December 2018 - Anders CPA

December 27, 2018

State Tax Implications for Major League Baseball Players

MLB Superstar free agents Bryce Harper and Manny Machado are set to sign record-breaking contracts this offseason. While many things factor into where a player signs, state tax rates can play a large role in such a big decision. State income tax rates range from 0% to 13.3%. Over the life of a $300 million contract, the team that Bryce Harper or Manny Machado chooses could result in roughly $40 million in state tax burden.

State Taxes for MLB Players

Throughout a player’s tenure on a team, the state they play in can have major implications on the net dollar amount received over the life of the contract. This is especially relevant in Major League Baseball because each team has 81 homes games each season. Former St. Louis Cardinal, Lance Lynn, just signed a three-year, $30 million contract with the Texas Rangers. Since the state of Texas has no income tax, the contract Lynn signed provides a greater economic benefit than if he would have signed with a team in a high-income tax state, such as California. However, when the media covers items like this, they often overlook the impact of the state of residency of the player. Even playing for a no-tax state team like Texas doesn’t mean the player pays no tax. They still pay income tax to states in which they play away games and to their state of residence, if applicable.

Taxing Signing Bonuses

The state in which a player lives has major tax effects on signing bonuses included in a contract, assuming proper language is included regarding the signing bonus. Signing bonuses are generally taxed based on a taxpayer’s resident state. This means if a player receives a signing bonus from your favorite team, the signing bonus is taxed in the state the player is a resident and not the state the team is located in. Depending on the circumstances, this can save a player millions of dollars in tax savings.

No-Trade Clause

A full no-trade clause can be valuable to players in more ways than one. If a team decides it wants to explore trading a player with a no-trade clause, the player has control over where they are traded. This clause provides peace-of-mind to players in their personal lives but also protects a player from a business perspective. From a tax planning perspective, a full no-trade clause can allow a player to dictate what tax jurisdiction they will be entering if they are traded during their current contract. In addition, additional compensation can be used as a negotiating tactic when it comes to waiving a no-trade clause.

Learn more about Anders Sports, Art & Entertainment Group or contact an Anders advisor to find out how we can help.

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December 26, 2018

Tax Reform for Individuals: Child Tax Credit Changes

Parents and taxpayers with dependent children can take advantage of the increased benefits of the Child Tax Credit under tax reform. With new changes in effect, this tax credit has been enhanced and made available to more individuals.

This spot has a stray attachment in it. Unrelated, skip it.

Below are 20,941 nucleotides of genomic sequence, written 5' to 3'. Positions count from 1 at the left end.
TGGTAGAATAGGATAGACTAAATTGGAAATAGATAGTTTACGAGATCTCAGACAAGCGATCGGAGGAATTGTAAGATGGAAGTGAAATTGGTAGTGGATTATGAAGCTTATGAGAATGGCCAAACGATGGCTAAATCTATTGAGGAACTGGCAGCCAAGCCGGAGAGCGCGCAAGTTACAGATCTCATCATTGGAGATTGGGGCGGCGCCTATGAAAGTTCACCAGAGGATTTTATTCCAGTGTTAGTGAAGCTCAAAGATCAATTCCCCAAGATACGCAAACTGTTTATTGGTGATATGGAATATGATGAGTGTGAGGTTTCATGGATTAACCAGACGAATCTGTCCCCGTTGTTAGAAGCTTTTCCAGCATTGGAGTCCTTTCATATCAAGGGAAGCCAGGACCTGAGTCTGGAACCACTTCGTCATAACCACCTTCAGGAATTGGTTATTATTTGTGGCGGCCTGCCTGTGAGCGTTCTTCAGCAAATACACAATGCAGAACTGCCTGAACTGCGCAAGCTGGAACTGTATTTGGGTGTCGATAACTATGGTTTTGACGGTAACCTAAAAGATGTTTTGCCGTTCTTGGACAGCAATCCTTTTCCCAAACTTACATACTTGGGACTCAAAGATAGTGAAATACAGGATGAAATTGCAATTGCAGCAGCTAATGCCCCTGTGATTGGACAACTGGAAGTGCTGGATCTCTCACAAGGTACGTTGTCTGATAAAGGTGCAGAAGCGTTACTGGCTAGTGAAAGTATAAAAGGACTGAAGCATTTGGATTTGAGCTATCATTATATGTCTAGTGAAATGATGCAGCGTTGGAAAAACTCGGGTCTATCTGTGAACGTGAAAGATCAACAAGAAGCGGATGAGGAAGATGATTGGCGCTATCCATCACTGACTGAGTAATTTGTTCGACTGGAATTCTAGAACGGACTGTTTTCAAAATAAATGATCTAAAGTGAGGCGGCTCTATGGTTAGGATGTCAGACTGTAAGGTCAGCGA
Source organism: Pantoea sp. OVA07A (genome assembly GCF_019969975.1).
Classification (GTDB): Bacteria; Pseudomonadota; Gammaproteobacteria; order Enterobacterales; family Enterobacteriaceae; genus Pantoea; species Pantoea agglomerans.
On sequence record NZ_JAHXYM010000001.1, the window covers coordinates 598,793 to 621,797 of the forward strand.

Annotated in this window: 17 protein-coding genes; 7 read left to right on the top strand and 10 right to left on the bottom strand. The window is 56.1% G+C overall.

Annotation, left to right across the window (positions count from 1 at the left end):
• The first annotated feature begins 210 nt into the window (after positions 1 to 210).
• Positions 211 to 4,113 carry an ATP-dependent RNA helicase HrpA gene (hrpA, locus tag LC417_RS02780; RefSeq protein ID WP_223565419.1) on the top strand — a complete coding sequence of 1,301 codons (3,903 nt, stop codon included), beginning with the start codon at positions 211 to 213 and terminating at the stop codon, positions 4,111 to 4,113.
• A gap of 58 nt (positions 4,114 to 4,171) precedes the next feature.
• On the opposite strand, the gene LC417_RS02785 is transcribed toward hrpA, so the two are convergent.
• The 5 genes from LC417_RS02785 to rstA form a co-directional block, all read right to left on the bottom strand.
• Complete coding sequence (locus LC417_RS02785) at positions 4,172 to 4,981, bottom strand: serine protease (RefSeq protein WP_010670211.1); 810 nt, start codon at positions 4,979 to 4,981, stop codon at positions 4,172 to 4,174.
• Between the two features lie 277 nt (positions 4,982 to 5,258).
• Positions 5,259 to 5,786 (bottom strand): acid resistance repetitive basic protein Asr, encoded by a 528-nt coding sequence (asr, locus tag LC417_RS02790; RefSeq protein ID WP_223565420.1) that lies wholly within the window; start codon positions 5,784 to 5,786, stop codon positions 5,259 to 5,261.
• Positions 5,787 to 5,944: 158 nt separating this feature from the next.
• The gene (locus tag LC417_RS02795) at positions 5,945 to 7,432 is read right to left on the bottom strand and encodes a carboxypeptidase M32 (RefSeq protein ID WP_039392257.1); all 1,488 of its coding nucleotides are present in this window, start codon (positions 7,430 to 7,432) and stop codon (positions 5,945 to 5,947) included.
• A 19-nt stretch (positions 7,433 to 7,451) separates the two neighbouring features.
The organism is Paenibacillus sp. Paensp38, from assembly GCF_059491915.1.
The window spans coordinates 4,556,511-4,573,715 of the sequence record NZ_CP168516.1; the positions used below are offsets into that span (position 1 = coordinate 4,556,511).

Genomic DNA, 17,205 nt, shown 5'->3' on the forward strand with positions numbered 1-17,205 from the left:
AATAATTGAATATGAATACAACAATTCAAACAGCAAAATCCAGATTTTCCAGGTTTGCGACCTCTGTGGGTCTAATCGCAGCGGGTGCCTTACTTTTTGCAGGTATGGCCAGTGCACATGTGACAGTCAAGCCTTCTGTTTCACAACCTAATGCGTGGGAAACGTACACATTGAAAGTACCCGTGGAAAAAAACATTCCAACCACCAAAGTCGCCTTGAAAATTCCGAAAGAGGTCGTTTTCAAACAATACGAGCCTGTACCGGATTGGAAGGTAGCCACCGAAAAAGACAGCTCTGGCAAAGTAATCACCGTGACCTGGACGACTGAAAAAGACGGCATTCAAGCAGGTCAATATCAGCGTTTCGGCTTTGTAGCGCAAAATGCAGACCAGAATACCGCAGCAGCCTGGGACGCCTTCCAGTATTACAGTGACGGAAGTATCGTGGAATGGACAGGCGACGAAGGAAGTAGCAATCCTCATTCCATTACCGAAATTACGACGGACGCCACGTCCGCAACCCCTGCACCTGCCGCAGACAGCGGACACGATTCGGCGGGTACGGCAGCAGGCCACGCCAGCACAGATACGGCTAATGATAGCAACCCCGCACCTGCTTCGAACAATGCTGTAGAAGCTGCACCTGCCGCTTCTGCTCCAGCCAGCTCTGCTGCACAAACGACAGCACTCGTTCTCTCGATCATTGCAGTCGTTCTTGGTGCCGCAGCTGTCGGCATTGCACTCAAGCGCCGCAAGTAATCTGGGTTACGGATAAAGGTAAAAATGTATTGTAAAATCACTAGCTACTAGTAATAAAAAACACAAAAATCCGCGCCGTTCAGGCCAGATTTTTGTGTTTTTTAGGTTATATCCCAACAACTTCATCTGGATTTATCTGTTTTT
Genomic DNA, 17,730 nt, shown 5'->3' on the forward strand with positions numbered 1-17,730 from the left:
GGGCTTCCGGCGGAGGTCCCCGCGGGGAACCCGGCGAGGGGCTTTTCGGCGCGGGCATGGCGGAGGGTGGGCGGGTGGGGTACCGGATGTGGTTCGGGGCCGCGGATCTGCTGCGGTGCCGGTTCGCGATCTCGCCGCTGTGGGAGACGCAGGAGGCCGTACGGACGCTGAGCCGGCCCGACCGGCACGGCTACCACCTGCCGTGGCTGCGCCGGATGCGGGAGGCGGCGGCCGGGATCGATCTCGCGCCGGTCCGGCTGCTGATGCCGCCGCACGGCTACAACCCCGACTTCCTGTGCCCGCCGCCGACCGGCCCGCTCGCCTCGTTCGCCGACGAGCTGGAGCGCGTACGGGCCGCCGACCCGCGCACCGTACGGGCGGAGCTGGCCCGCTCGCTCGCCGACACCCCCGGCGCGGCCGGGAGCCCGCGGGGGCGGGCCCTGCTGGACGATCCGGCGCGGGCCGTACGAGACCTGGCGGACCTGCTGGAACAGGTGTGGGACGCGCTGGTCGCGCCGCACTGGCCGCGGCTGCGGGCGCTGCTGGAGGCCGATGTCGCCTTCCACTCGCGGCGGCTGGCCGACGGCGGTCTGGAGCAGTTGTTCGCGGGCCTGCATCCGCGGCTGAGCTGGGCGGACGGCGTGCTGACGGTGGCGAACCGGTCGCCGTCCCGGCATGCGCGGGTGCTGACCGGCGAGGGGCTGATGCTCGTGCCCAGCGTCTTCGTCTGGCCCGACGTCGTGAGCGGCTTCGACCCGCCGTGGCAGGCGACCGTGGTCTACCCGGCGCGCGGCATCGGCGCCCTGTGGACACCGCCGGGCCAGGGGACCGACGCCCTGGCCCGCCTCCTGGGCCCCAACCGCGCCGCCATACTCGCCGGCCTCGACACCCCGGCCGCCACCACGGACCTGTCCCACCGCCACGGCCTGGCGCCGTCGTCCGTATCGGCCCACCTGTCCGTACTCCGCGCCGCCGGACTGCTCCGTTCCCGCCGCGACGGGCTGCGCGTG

Previous Law

Under prior law, individuals could claim a credit of $1,000 per qualifying dependent child under age 17 at the end of the year. The adjusted gross income thresholds for taxpayers were $110,000 for joint returns and $75,000 for single taxpayers, so many taxpayers were completely phased out of the credit.

New Law

The new tax law has increased the credit to $2,000 per qualifying child. Additionally, $1,400 of this credit will be refundable for each qualifying child, compared to only $1,000 under the old law. The law also created a new non-refundable credit for non-child dependents of $500 each. This credit can be used for dependents including children 17 and above, parents and disabled dependents who were previously ineligible.

The credit has new modified adjusted gross income thresholds of $400,000 for joint returns and $200,000 for single taxpayers, which dramatically increases the number of taxpayers eligible for the credit. After these thresholds, the credit is reduced by $50 for every $1,000 that income exceeds the threshold.

Impact on Individuals

Personal exemptions have been eliminated under tax reform, so the enhancement of this credit helps ease that burden. This credit is highlighted as a provision that will help lower the tax liability for middle-class families. Additionally, the Child and Dependent Care Tax Credit, which helps families recuperate some of their expenses from daycare, after school care or summer camps, remains unchanged in this bill.

Visit our Tax Reform Resource Center for videos, blog posts and resources on how tax reform will impact you, your family and your business. Contact an Anders advisor with questions on how the new tax law will affect you.

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December 20, 2018

2018 Year-End Tax Planning Strategies

The Tax Cuts and Jobs Act that was enacted last December topples conventional tax planning strategies and changes the familiarity for this year’s tax filing season. Below is a brief review of some of the most important 2018 year-end tax planning ideas for individuals:

Make charitable contributions.

Strategies such as bunching your charitable contributions into one year, or setting up a donor advised fund with a large contribution can enable taxpayers to itemize their deductions in one year and take the standard deduction in the next.

Gift appreciated stock to charity.

Although the market may not be performing at its best over the last few weeks, a donation of appreciated stock has a double benefit.  The charitable deduction is at the full market value of the stock, not the stock basis, and there may be opportunities to rebalance your investment portfolio.

Donate your retirement distribution.